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You will be able to see if the procedure has been successfully completed in the dark grey area under the call statement.

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Step 5 – Demonstrating the Task is Completed

Bob returns to his list of tables and highlights the two objects that have created during the replication task.  The source table ended contains VT_ as part of the name whilst the output table includes the word Status.

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Bob the shows how the source table still contains all Tweets but the output table only contains the filtered Tweets which Bob created. He does this in both cases by right clicking and selecting Generate Select, then Execute.  In typical thorough style Bob tests this by adding another Tweet which of course works.  He goes on to explain how the SQL commands actually work.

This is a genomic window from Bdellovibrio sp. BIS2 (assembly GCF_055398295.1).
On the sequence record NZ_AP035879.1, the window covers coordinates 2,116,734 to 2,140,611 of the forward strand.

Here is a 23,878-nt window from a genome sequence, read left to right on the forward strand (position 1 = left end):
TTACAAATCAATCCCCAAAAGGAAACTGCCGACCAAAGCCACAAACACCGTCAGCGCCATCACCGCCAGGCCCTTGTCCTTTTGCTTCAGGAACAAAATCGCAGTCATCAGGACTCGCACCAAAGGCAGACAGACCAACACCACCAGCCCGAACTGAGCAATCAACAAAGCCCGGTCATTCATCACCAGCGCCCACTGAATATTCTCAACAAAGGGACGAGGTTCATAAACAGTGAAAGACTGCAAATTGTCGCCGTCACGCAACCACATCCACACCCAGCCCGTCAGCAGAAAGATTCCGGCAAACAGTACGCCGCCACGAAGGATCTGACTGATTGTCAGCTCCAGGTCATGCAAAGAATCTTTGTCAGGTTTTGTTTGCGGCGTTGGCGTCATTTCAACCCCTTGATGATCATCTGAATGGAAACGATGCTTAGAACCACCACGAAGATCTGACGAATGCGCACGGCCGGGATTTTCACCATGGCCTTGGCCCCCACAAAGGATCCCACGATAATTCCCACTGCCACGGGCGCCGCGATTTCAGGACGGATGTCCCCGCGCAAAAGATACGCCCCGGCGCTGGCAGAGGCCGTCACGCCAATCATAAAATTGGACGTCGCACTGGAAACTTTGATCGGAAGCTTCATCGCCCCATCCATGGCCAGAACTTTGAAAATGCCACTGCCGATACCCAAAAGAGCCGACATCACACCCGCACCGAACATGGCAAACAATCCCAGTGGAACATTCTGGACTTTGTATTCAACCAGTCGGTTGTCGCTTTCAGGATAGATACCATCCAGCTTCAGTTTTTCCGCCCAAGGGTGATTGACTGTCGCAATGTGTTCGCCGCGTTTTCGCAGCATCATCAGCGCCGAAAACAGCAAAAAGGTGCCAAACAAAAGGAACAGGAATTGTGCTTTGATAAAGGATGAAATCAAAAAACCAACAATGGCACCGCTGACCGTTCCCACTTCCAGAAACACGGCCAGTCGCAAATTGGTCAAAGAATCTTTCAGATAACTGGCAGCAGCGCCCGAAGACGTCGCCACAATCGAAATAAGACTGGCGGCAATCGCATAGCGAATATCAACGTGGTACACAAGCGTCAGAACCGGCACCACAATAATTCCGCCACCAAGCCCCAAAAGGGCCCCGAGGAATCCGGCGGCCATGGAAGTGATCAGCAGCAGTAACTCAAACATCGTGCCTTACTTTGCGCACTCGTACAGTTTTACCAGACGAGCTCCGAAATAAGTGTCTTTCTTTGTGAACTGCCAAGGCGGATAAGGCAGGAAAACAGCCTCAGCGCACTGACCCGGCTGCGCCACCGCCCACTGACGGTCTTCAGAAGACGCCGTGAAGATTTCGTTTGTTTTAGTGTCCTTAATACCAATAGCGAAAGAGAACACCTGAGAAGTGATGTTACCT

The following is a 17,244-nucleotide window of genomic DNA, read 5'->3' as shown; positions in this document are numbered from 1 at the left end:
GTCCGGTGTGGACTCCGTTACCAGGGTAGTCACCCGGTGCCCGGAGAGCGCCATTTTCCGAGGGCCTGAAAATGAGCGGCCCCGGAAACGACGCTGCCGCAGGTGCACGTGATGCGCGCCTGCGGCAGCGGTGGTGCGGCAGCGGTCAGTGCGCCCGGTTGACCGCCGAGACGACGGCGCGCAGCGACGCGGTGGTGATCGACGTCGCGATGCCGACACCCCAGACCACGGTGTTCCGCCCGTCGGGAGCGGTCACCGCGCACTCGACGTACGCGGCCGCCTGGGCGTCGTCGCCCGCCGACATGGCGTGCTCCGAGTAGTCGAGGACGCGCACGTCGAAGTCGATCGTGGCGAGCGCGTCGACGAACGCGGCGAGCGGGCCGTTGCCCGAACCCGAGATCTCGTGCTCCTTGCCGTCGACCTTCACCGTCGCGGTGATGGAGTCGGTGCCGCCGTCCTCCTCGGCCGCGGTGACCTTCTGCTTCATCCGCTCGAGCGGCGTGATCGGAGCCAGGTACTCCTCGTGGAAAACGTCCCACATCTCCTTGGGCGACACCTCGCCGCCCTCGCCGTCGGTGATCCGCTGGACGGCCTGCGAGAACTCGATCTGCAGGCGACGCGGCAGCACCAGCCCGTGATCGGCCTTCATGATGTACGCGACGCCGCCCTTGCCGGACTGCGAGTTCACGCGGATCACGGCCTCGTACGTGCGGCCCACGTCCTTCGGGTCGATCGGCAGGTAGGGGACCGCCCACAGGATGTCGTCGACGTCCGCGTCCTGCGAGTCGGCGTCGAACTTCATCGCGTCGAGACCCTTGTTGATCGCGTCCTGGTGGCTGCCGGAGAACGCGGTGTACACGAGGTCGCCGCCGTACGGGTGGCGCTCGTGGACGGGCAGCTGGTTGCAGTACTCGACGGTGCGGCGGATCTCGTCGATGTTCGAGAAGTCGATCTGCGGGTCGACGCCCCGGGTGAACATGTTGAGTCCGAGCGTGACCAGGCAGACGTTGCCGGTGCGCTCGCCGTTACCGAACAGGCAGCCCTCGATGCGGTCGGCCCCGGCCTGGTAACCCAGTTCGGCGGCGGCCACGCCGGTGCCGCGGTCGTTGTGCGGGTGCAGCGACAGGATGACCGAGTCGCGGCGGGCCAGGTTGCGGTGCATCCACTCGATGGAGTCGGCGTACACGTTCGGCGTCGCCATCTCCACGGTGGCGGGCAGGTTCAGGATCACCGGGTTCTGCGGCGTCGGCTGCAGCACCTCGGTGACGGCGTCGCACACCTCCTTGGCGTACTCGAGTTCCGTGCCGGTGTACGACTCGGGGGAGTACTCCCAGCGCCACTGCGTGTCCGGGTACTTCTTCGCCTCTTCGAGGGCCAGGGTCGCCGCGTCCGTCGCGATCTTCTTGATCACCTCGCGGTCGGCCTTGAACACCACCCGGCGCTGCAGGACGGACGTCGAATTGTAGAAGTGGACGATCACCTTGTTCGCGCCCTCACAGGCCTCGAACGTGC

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The first line is creating the procedure using SQL.  The rest of the code establishes what you are going to do, creates a replication task but while this task is being created you don’t want to miss any incoming data.  The queue ensures that this does not happen.

As always Bob concludes by outlining what’s coming next.  So here there is was folks, how you can replicate twitter into SAP HANA academy. #schooled .  Did I mention the veritable gods of the modern age, the ‘twitter famous’. Funnily enough, a website dedicated entirely to talking to yourself whilst thousands can hear is an excellent form of marketing and connecting people. Twitter can be held responsible for many things, the creation of a whole subculture and slang and also, improving your business.

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12 Comments